The Mah-Jongg (mainly Jewish) Tradition in Atlantic Beach

During our summers growing up in Atlantic Beach, we used to watch with an odd fascination from afar as the ladies played the mysterious game of mah-jongg all day long. Now the next generation carries on the tradition and the Times takes note and even tries to explain.
At These Cabanas, ‘The Tiles That Bind’
Summer Rituals
A weekly series on what makes summer summer for people in and around New York.

ON a blazing afternoon, the Silver Point Beach Club was as indolent as molasses, with some sun worshipers stretched out coma-like on lounge chairs and others, slightly more upright in lawn chairs, dipping drowsily into the latest romance novel. The only sounds were the snap of flags in a muscular ocean breeze, a seagull’s haunting cry and the din of the surf.

But then came some more-exotic noises.

“Two bam!”

“Two crak!”

“Four dot!”

It was the sound of mah-jongg, a call that, for some New Yorkers, is as redolent of summers past as a mint julep on the veranda is for Mississippians. At Catskills bungalows and the Rockaway and Brighton Beach shore, the sharp but soothing clack of mah-jongg tiles has been heard since the 1920s, when this Chinese parlor game first began to fascinate Jewish women.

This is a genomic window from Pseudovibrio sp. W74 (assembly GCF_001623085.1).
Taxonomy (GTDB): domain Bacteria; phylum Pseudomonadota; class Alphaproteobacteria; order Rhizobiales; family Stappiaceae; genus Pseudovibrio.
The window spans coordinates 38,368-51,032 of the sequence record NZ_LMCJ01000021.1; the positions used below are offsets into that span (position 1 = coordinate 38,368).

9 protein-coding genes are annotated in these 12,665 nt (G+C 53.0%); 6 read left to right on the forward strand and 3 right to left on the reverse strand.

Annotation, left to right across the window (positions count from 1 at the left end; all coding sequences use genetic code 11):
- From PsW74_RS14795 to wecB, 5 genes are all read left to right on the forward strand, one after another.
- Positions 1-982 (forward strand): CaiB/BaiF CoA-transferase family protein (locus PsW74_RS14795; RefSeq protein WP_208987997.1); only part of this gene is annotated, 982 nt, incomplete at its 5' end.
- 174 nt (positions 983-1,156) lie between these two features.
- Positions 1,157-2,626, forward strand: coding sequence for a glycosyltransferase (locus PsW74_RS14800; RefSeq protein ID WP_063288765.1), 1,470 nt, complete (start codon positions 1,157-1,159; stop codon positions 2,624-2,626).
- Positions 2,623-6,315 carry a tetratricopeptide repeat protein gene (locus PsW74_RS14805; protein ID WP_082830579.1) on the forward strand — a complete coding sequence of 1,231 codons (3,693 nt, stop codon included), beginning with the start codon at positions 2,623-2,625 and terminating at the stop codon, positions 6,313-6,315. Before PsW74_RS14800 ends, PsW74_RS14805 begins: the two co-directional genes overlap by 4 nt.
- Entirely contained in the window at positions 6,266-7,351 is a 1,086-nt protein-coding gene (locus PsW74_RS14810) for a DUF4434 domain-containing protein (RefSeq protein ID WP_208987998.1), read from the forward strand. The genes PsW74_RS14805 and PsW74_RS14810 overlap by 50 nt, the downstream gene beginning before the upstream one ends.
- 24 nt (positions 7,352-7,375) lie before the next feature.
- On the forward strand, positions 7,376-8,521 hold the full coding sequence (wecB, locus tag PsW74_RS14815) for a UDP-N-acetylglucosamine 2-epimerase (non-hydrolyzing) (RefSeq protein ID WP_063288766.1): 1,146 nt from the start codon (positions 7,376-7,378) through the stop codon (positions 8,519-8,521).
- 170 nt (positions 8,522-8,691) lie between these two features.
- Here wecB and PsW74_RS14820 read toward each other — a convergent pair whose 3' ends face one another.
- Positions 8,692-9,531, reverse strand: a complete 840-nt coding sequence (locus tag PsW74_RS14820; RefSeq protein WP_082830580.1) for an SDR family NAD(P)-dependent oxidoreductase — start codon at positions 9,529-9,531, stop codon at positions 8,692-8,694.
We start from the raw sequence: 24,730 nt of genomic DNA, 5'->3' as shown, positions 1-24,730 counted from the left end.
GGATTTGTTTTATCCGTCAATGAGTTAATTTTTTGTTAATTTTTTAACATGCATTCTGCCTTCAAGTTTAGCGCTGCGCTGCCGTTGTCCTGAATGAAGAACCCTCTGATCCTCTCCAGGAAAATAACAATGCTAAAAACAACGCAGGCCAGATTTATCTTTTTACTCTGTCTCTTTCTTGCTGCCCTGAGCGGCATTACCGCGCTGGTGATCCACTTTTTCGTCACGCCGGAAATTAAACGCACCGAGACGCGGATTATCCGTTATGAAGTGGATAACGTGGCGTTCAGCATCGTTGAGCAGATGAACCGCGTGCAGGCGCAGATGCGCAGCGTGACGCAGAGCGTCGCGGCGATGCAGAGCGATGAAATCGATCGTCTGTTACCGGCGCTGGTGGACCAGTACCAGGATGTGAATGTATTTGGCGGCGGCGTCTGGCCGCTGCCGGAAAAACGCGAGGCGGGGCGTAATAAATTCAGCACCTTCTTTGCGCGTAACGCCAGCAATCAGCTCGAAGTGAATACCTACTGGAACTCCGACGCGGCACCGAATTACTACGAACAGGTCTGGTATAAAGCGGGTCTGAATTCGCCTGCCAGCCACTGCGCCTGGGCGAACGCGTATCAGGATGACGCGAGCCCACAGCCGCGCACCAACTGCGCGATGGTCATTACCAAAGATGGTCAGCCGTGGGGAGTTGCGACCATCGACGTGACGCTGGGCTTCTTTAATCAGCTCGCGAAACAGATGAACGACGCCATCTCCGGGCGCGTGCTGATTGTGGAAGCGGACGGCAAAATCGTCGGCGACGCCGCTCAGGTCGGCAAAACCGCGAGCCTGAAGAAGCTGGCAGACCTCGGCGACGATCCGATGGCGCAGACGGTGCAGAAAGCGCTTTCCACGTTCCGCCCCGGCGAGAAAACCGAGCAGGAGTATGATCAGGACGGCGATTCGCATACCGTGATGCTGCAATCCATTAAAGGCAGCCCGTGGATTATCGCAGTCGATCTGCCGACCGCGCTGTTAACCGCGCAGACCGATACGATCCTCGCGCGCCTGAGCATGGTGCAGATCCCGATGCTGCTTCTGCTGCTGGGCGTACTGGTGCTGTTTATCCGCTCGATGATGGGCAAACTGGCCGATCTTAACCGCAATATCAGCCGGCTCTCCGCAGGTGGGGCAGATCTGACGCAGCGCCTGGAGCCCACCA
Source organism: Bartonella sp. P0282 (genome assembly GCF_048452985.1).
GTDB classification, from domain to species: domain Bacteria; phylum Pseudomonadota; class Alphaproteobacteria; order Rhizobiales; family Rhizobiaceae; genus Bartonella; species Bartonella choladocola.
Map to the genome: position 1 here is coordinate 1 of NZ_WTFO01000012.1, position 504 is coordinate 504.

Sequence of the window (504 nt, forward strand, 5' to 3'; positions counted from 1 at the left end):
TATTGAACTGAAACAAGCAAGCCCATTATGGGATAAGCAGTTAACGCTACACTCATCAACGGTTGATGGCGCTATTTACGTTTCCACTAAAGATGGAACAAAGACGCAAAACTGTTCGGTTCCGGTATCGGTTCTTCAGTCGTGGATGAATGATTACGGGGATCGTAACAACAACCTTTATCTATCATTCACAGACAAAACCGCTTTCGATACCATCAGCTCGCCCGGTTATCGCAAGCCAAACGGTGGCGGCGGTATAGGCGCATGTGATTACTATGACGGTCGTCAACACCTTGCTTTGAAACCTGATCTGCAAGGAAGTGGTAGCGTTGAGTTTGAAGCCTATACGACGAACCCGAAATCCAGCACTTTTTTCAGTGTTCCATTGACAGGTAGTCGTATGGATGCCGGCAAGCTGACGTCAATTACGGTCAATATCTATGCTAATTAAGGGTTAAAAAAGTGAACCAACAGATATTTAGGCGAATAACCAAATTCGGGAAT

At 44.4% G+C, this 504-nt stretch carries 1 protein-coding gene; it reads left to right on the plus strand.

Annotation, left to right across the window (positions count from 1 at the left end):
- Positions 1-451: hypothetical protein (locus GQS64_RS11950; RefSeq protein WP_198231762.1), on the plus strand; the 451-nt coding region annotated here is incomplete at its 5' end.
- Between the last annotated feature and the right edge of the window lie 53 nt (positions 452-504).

At Silver Point, an unpretentious collection of hundreds of cabanas and lockers set along the Atlantic shore, five women — Joyce Cohen, Cora Sue Kaufman, Lonnie Parker, Susan Mingelgreen and Laurie Sheinberg — play throughout the summer. The women, most of whom are retired teachers from the Five Towns area of Nassau County, clack their tiles during the rest of the year as well. But summertime lends a special flavor to mah-jongg, with the baking sun, the sweet smell of tanning lotion and the brine-seasoned air...more...

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